Tuesday, November 29, 2011

Trusting and hoping

Readings for Sunday 4 the December 2011 -  Advent 2 can include Isaiah 40:1-11; Psalm 85, 2 Peter 3:8-15; Mark 1:1-8

I trust that you are all making progress with your Christmas presents.
I once put to my children
an idea that comes out of such agencies as  
the Christmas Bowl
Let's give each other presents of about $5-$10
and then each give $20 to another cause.
They looked aghast...well if not aghast then askance!
Another hair-brained, unrealistic idea of that priest
we are (un)fortunate enough to have as a father.
The youngest one got it...
...enraptured with caring for a girl in Tanzania
through a school project
it is easy to get her to understand
that $10 spent on her

what might otherwise be ---another Barby, a fluffy pen, cheeky knickers....or whatever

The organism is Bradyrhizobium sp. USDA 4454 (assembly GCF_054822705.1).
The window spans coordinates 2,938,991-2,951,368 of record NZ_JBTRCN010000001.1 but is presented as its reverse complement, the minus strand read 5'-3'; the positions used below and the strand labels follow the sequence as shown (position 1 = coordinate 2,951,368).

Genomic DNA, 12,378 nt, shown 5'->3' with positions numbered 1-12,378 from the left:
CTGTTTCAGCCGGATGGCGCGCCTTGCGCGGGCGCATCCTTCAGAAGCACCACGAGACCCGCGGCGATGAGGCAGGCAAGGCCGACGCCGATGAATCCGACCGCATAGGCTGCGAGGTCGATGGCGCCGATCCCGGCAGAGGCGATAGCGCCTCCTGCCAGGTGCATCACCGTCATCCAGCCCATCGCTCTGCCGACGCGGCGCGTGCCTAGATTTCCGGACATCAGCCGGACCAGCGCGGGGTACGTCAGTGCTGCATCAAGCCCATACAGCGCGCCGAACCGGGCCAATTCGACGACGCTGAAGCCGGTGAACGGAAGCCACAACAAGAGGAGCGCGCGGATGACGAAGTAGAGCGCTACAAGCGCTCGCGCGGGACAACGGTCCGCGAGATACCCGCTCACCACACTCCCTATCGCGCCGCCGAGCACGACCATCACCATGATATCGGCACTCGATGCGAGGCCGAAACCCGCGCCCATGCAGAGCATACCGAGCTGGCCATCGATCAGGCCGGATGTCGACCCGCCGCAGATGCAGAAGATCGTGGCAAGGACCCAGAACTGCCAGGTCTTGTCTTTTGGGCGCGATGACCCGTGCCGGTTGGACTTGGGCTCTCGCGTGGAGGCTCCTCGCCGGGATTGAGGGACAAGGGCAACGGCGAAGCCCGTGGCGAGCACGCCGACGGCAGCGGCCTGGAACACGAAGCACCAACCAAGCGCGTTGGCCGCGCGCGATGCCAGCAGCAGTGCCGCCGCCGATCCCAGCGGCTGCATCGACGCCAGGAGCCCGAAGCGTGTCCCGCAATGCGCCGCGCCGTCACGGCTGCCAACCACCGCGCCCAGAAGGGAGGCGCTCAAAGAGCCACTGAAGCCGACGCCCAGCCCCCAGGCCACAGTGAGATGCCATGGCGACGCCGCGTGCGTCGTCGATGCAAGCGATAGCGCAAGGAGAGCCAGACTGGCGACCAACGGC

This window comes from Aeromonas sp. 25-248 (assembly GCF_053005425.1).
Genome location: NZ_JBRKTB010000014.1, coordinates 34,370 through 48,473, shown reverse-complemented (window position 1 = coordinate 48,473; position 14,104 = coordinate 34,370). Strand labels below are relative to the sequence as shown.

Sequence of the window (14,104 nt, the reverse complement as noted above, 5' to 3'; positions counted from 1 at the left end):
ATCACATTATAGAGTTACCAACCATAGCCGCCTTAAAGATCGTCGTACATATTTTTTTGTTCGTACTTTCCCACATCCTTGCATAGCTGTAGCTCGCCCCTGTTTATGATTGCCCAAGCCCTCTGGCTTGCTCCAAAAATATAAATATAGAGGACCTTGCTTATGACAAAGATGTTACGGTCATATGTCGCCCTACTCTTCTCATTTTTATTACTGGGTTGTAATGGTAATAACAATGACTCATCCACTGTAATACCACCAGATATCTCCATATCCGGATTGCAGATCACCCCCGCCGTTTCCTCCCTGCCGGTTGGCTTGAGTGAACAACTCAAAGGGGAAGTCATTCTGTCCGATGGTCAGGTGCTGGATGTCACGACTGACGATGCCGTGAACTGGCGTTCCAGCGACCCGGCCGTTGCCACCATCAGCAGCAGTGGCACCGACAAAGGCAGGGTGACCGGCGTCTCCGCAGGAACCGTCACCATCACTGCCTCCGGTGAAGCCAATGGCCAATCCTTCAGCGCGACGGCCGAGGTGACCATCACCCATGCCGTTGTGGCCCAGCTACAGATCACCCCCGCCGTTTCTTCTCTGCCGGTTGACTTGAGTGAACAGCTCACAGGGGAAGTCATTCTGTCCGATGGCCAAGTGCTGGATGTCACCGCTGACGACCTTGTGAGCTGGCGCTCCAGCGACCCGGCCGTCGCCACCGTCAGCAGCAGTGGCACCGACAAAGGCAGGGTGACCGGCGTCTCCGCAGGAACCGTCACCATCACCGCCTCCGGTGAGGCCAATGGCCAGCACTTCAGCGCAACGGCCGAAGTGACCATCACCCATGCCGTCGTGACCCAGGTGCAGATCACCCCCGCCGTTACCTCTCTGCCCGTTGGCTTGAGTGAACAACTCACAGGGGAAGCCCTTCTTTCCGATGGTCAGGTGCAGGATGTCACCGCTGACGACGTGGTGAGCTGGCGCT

is here today and gone tomorrow!

But for the little Tanzanian girl
it can do so much more.
She was taken by the notion
that in Africa the wealthy send their children
to Europe as soon as they can
and so there is a "brain drain"
(I am impressed that a 12 year old
can get this quite difficult concept.)

Understanding that by supporting strong education
in Tanzania
then most people will stay if they can.

And thus halt the brain drain
This stuff is fairly self-evident
if and when you think about it!
Comfort and Trust
Today we are invited 

to reflect on the theme of Trust.
There is presented for us
an image of a God who we can trust
Amidst all our troubles and difficulties
and no one escapes this...
we trust that God will care for us and sustain us.
The readings tell us that God will
Bring us back...we can trust God to restore us
that God is ...
patient with us
we often think God is slow
but God is  actually patient
That God 
will empower us with the Holy Spirit
Even John the Baptist says, " Don't be like me!"